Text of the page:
by Susan Kerns
ReFocus: The Films of Susan Seidelman editor, Susan Kerns, discusses researching the book, what surprised her during the process, the most exciting part of the project and whether her research changed her worldview in this fascinating Q&A.
Tell us about the book
This is the first collection devoted to Susan Seidelman’s film and television works, covering the breadth of her career with in-depth analysis of certain pieces. It includes a substantial interview with Seidelman, a chapter by Elizabeth Alsop suggesting expanding notions of auteurism to help us better discuss and incorporate the television work of directors like Seidelman into critical structures, and the original screenplay pages of the She-Devil ending, with Seidelman’s notes on them. This scene was filmed, and it is so different from the theatrical ending! The change speaks to the importance of a director’s vision, even when adapting a beloved novel.
What inspired you to research this area?
I’ve long been interested in how women directors navigate filmmaking systems and continue making work despite the sexism of the industry. I wanted to write my dissertation on how/where women directors got their first breaks and continued working (awards, box office success, key advocates), what genres they worked in, and how they moved through studio, independent, and television production. I kept finding unusual and striking industrial and narrative patterns, even among women in very different places like Poland, India, Martinique, and the United States. I was told I needed to write something more theoretical, so I set aside the project, but my interest in these directors stuck with me. I’ve felt a strong connection with Seidelman’s work throughout my life, which I write about in the book’s introduction. When I saw her name on the ReFocus call for collection editors, it felt right to begin this research journey again.
What was the most exciting thing about this project for you?
Working with Susan Seidelman herself! Early on, I messaged her and asked if I could interview her. She agreed and has been such a willing collaborator throughout. She shared numerous stories and images – many that unfortunately did not make it into the collection due to rights issues – and she has been incredibly generous with her time. Working with her has been the most exciting part of this project bar none. (If you’re reading this, Susan, thank you!) My hope is to have a retrospective screening or two of her work in conjunction with this publication.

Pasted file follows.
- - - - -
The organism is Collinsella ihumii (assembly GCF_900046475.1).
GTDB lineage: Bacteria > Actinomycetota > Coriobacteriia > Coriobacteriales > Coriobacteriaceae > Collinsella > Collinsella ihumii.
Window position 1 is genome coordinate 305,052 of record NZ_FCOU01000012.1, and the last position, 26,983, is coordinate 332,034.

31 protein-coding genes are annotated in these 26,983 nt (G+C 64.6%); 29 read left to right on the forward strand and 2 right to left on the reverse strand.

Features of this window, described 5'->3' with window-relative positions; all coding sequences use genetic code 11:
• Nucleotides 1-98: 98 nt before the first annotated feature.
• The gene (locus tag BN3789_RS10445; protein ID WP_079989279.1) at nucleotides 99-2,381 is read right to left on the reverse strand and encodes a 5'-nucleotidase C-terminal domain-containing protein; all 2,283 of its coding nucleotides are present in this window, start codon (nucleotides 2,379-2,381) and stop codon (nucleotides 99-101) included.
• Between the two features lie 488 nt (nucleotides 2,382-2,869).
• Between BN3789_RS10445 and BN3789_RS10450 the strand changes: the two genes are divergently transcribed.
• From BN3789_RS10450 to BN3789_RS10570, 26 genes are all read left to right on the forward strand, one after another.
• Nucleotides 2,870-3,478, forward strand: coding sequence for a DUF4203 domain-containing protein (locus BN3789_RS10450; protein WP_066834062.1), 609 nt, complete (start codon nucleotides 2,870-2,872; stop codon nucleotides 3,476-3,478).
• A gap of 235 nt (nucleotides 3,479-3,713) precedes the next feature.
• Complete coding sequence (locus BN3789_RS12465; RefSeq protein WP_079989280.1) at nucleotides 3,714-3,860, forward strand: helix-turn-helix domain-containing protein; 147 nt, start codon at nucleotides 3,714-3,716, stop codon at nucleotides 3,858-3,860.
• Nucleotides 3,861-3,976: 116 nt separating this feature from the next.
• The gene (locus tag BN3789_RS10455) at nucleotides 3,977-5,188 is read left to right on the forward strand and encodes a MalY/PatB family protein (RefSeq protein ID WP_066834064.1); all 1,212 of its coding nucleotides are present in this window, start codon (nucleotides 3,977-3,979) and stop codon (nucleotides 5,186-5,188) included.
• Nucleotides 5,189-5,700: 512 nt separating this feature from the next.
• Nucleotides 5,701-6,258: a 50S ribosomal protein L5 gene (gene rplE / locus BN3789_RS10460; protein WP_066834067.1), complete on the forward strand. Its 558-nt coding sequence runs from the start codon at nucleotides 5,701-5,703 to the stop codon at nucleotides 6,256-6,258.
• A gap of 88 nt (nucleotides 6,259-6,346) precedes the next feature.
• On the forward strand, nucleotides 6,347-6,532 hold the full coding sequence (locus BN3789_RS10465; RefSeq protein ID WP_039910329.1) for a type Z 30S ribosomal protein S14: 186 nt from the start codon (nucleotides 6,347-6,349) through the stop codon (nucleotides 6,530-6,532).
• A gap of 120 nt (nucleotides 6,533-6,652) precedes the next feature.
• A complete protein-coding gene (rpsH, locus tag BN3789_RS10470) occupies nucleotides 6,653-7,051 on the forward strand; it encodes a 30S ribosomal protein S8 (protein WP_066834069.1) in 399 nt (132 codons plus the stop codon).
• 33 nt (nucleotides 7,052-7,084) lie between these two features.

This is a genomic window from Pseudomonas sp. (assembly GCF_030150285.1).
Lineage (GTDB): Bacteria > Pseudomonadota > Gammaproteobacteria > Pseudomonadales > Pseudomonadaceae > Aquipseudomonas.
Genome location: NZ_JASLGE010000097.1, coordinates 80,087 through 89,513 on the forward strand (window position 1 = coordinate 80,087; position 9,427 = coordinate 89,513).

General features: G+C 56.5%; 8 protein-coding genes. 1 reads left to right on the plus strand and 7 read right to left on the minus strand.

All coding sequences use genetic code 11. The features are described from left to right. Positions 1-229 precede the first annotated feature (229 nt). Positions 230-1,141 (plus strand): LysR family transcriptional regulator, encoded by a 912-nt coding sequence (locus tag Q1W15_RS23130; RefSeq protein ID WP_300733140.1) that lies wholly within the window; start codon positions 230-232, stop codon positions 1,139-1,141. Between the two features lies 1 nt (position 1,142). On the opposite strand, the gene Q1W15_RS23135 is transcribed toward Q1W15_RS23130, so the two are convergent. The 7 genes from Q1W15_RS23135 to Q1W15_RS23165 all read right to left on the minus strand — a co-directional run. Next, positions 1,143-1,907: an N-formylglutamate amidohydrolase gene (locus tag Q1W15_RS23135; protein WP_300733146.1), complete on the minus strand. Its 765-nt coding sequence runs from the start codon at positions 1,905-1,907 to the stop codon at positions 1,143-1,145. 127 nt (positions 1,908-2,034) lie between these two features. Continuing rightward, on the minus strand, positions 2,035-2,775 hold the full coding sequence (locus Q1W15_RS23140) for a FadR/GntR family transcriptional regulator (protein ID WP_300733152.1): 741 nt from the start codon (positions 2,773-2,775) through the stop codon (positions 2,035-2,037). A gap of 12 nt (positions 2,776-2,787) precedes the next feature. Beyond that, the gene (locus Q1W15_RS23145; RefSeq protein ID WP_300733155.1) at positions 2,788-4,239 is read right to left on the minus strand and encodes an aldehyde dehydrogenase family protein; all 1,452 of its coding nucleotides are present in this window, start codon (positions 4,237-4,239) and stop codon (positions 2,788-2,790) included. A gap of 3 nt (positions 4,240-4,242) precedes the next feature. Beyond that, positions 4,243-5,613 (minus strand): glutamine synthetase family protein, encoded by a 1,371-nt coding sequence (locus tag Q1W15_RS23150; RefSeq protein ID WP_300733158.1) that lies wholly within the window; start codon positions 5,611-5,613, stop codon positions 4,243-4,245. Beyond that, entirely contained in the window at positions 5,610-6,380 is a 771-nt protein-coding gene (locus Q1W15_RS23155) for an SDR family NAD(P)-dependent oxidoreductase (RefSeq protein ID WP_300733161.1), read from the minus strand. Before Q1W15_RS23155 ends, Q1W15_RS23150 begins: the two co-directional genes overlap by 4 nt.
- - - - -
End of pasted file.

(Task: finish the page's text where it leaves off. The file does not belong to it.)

Did you discover anything particularly strange or surprising?
Everyone talks about the problem of the film and television archive, and I felt that deeply. Someone was interested in writing about Seidelman’s mid-1990s remake of Disney’s The Barefoot Executive, for example, and no one could track down the film! I contacted archives, called in favors, and searched international VHS sales outlets. The best version available at the time was a partial recording on YouTube.
I watched Confessions of a Suburban Girl on YouTube and A Cooler Climate in 10-minute segments. A friend found The Dutch Master for me. I think this is a significant problem when studying women filmmakers who moved into TV for periods of their careers. It’s difficult to study specific works, and networks or larger trends, when accessing the films is a struggle.
I was surprised by The Ranch, the pilot/feature Seidelman directed for Showtime. I was unfamiliar with it before starting this collection, and it’s something of an anomaly in her body of work. The pilot nature of the project necessitated its open ending, and watching it, you can imagine the season one arc. But the film’s approach to sex work as somewhat unremarkable labor, and the film’s bleak ending, stuck with me. I feel Seidelman’s European art cinema influences undergirding the cable television aesthetics. It’s worth another look.
Did you get exclusive access to any new or hard-to-find sources?
Maya Montañez Smukler, a collection contributor, works in UCLA’s Film and Television Archive. She incorporates numerous archival sources into her chapter, and it was fun to receive her emails with copies of things like the Articles of Incorporation and stock certificates for Desperate Films when Desperately Seeking Susan was in development. In one letter dated 1st January 1985, when Leora Barish was awaiting payment, Barish writes:
“May the new year be filled with no worse problems than how to correctly designate and dispose of large checks.”
Seidelman also sent behind-the-scenes images, including one I love of Santo Loquasto cutting her hair on the Desperately Seeking Susan set. I love how these pieces of ephemera suggest the texture of a film’s production.
Has your research in this area changed the way you see the world today?
This project solidified my commitment to raising awareness about women directors who, at their height, often were undervalued or misunderstood by male critics and studio executives, and whose work remains critically overlooked. It affirmed my love of physical media (or justification for purchasing it?) and my desire to encourage more substantive discussions of crew collaboration in film criticism.
About the book
The first scholarly work to focus on the work of American director and producer, Susan Seidelman.
About the editor
Susan Kerns is a filmmaker, intimacy coordinator, and film festival advisor whose published work focuses on embodiment in popular culture. She is an Associate Professor of Cinema and Television Arts at Columbia College Chicago and holds a PhD from the University of Wisconsin-Milwaukee.